Mars, in Leo, is becoming less conspicuous every day as its distance from the Earth increases. Its brightness drops from magnitude 0.9 to 1.2 this month, comparable with Leo's brightest star, Regulus.

Jupiter will be found at opposition on 1 June. The giant planet is visible all night close to blood-red Antares in Scorpius. Although it is low in the southern sky, it is so bright - magnitude -2.6 - that it is a striking sight. The Moon will be four moon-widths north of Jupiter on the night of 11-12 June.

By the end of the month, Saturn is rising at about 3am as Jupiter sets. Although it is relatively dim (magnitude 1.1), the planet is in the barren constellation of Aquarius and can be easily spotted.

The stars

Another rather dim constellation is Libra, a kite-shaped group of stars next to Scorpius. In fact, Greek astronomers regarded the stars of Libra as belonging to Scorpius and marking his claws.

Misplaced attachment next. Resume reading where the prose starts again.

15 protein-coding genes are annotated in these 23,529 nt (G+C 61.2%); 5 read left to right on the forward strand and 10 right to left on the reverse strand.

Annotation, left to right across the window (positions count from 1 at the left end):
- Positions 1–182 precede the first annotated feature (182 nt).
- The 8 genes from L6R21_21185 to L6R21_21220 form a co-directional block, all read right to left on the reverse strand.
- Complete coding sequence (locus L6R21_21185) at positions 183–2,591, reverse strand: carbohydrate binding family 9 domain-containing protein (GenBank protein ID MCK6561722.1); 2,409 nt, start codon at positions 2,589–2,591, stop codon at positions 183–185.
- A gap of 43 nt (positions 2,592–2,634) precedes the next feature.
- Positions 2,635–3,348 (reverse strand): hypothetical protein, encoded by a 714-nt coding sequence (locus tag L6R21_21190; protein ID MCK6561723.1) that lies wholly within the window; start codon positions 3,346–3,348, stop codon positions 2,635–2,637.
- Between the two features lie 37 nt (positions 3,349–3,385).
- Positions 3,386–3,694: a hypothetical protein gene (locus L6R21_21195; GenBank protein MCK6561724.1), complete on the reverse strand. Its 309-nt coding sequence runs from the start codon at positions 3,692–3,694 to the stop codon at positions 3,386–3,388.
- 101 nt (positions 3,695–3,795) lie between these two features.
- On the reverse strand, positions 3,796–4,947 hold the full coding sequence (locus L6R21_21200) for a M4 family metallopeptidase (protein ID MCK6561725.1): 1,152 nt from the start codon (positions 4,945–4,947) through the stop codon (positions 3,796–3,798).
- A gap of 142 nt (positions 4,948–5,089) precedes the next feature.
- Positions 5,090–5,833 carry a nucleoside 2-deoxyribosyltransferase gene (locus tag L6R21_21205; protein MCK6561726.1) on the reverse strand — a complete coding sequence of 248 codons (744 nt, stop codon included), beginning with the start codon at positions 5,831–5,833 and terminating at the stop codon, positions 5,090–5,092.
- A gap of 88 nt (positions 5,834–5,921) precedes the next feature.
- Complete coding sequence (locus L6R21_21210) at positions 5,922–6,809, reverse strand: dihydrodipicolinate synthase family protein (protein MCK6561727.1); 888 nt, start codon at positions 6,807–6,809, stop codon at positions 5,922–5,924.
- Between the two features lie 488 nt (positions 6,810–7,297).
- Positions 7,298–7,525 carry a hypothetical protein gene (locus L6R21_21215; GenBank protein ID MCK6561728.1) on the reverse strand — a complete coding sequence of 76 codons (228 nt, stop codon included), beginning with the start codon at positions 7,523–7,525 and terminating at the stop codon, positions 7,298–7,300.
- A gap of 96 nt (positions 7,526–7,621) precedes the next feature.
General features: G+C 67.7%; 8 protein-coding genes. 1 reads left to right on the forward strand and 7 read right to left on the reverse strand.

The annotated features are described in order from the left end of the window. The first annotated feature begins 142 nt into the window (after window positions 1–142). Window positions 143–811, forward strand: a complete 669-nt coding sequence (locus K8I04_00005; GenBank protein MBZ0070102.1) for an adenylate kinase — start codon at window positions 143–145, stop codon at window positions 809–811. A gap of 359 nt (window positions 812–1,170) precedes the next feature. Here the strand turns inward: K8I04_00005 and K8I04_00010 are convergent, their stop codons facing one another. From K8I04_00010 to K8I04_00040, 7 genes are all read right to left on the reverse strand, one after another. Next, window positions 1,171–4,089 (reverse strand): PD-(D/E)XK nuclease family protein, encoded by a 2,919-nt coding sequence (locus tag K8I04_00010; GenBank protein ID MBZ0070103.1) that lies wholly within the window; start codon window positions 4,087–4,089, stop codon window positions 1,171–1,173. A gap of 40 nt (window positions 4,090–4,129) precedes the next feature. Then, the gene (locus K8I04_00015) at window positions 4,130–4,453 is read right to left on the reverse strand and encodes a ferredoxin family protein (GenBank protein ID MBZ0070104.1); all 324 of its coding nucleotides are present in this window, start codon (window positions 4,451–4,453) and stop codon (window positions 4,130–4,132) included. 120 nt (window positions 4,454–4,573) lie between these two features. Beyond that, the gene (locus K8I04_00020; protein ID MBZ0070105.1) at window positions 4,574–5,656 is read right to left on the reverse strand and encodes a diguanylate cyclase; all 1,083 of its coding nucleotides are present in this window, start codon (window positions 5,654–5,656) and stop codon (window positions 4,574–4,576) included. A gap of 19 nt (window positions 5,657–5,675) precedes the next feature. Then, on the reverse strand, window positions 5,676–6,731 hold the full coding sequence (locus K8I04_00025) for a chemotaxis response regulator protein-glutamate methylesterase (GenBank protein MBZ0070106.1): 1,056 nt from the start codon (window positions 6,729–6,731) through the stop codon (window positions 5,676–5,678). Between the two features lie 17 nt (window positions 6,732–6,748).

Libra's brightest star, the gloriously named Zubenelgenubi, means "southern claw". But in Roman times, Libra was given a separate identity and its association with the scales of justice.

Neighbouring Scorpius never looks its best from the latitudes of the British Isles. To see the long, curving constellation - complete with its sting in the tail - you have to travel south to Mediterranean latitudes at least. From there, it does not take any stretch of the imagination to make out the vicious beast whose sting killed Orion, and which is now safely on the opposite side of the sky from the giant hunter.

Scorpius lies in the general direction of the centre of our galaxy, where the line of sight goes through the thickest concentration of stars, gas clouds and star clusters.

Although the constellation is so low in the sky, it is well worth sweeping with binoculars to turn up a few of its gems. And even if all you can see of Scorpius is Antares, it is worth noting that "the rival of Mars" is an impressive beast in its own right. This red supergiant star is 300 times bigger than the Sun.

Diary

(all times BST)

1 Jupiter at opposition

6 11.25am Moon at first quarter

13 5.03am full Moon

19 11.01pm Moon at last quarter

21 9.34pm summer solstice

28 1.50am new Moon